“The sun is out, but it ain’t warm,” says Loretta Lynn from her ranch outside of Nashville on a chilly day. Lynn herself has a sunny disposition, but also a chunk of attitude that has made her a trailblazer for countless female country artists. On her new album, Full Circle, her first studio recording in more than a decade, she revisits some of her early hits such as “Fist City” and childhood Appalachian favorites like “I Never Will Marry,” and introduces newly written songs, including “Lay Me Down,” a duet with Willie Nelson. Here, the eighty-three-year-old Country Music Hall of Famer dishes on her favorite fighting songs, breaking down barriers, and the ghost of Johnny Cash.
You recorded Full Circle at Johnny Cash’s old place, now the Cash Cabin Studio. Did you feel his presence there?
Yes. You’re not gonna believe this: I cut more than ninety songs out there and did one of his songs. I was standing at the microphone singing, and the door opened from the control room into where I was recording and in walked John. I didn’t think anything of it because I was so used to seeing him; we were such good friends. He had one of those gray uniforms on from the Civil War and all of a sudden it hit me: Lord, that was Johnny Cash. I quit singing. His son came in and kind of laughed at me, but I told him Johnny came in and walked through that door. That shook me up. I don’t think anyone believed me, so I didn’t say anything more about it. Everyone thought that old Loretta’s seeing things again!
“Fist City” has to be one of the greatest butt-kicking songs ever.
I wrote that about an old gal one time. I got into it with her.
Now, well, who do you think got whipped? Ha ha ha! I don’t let anyone get ahold of me. When I was married, my old man was running around on me a lot. I could really write those cheating songs then. He never said nothing to me. If I wrote a song about him, he didn’t say anything about it. All he would say was “That’s a good song, honey.” “Fist City,” and “You Ain’t Woman Enough”…he knew what that one was about.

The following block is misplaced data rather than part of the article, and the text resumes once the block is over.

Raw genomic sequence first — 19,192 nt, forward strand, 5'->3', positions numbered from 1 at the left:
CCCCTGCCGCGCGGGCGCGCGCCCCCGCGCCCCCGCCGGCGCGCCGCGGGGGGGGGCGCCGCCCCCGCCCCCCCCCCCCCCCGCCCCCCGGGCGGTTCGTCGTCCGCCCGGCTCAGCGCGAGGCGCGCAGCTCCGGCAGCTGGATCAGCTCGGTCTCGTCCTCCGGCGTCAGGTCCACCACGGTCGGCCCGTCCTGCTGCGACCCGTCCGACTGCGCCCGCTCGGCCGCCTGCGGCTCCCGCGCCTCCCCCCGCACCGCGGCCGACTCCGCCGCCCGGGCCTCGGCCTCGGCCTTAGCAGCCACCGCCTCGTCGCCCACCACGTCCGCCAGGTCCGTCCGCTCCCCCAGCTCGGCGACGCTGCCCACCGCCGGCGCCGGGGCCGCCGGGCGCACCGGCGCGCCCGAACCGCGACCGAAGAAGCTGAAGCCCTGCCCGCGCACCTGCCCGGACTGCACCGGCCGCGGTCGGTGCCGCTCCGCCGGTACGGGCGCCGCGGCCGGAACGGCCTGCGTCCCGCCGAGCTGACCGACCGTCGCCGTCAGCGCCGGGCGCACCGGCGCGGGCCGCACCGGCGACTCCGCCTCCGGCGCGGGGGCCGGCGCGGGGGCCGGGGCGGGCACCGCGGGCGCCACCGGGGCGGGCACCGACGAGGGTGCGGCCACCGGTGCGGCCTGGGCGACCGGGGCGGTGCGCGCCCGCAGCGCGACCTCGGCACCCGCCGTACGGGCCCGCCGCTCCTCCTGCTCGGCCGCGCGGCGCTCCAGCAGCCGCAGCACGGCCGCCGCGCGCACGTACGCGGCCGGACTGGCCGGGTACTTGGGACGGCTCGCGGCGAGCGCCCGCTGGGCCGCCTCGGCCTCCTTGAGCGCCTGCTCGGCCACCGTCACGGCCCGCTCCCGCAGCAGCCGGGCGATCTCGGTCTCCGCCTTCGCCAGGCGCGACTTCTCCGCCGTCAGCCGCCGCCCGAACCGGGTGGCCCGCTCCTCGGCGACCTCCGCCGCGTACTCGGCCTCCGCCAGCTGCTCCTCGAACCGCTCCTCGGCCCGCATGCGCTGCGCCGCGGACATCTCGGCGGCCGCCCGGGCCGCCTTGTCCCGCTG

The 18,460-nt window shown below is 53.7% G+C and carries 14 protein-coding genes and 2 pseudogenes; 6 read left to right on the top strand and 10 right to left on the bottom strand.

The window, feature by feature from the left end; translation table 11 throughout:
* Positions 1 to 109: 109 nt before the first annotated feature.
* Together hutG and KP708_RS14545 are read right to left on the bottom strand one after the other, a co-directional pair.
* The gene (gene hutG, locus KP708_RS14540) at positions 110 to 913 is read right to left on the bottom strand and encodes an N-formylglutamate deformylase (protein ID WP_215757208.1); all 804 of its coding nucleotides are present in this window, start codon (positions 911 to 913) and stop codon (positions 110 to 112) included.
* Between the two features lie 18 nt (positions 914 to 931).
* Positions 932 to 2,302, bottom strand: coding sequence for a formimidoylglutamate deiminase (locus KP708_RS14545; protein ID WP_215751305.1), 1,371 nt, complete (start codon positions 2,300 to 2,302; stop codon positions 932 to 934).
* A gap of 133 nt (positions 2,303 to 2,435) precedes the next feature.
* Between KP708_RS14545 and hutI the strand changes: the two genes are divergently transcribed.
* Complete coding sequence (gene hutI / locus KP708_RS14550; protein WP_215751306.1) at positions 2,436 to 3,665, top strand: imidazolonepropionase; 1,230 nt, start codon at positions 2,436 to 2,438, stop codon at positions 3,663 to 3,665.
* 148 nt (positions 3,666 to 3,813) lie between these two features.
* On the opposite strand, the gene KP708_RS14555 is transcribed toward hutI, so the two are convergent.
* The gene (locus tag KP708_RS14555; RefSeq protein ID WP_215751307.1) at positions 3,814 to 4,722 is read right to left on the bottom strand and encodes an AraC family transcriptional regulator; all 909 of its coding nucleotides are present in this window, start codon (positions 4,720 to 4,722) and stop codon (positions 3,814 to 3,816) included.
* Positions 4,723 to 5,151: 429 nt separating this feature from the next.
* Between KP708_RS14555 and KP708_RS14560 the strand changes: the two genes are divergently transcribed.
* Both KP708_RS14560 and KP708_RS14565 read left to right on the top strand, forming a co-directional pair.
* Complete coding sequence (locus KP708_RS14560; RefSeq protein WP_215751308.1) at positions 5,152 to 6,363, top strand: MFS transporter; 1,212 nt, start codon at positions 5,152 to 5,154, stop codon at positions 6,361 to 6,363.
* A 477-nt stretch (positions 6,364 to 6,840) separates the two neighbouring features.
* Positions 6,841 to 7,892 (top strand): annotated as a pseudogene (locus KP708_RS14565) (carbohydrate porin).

You took some heat in the 1960s and ’70s for writing songs about topics such as birth control and the double standards for men and women.
I never understood that. I was just singing about what was going on. I guess people just weren’t ready for it. “The Pill” didn’t hurt the record. It helped it sell more! The disc jockeys would tell me it wasn’t good, but they weren’t used to hearing a woman talk like that. Well, they found out with me!
A lot of singers would have backed down.
I didn’t sing anything that was wrong. I just told the truth.
Jack White produced your previous record, 2004’s Van Lear Rose. Do you guys stay in touch?
Oh yeah, he’s a good kid. He’s no phony. If he likes a song, he’ll tell you. If he doesn’t, he’ll tell you.
Do you think about your legacy?
Legacy don’t mean a thing to me. I’m just glad people like me. I don’t need to go out and charge a lot of money to do a show. I am proud that people feel that way toward me and I love them for it. I get a bang out of being out there. I don’t think that ever changes, the feeling you get when you’re out there onstage. Some people think they’re better than what they are. Ain’t none of them that good.
Willie Nelson sings on the album. I imagine you guys go way back?
Willie, bless his heart, he’s such a good guy. I’ve known him for fifty years. We only saw each other when we worked together. He was in one car and I was in another. We were both lucky to have cars. I went one way, he went another.
Have you been on his tour bus? Maybe sampled some of Willie’s Reserve?
I haven’t been on his bus. I have a hard enough time getting on mine! I had some trouble with my eyes and someone told me to smoke pot and it would help. I never smoked anything in my life, not even a cigarette. Someone gave me one of those rolled-up little things and I took one little drag and I thought it was going to kill me. I said, hey, I’d rather go blind than smoke this stuff. Never again.
Do you have a secret for healthy living?
Nope. I was supposed to start walking, but I never got out there. I’ve got to do something, but I’m as healthy as a doggone horse. It’s a sin to be my age and not have anything wrong with me. God’s been good to me.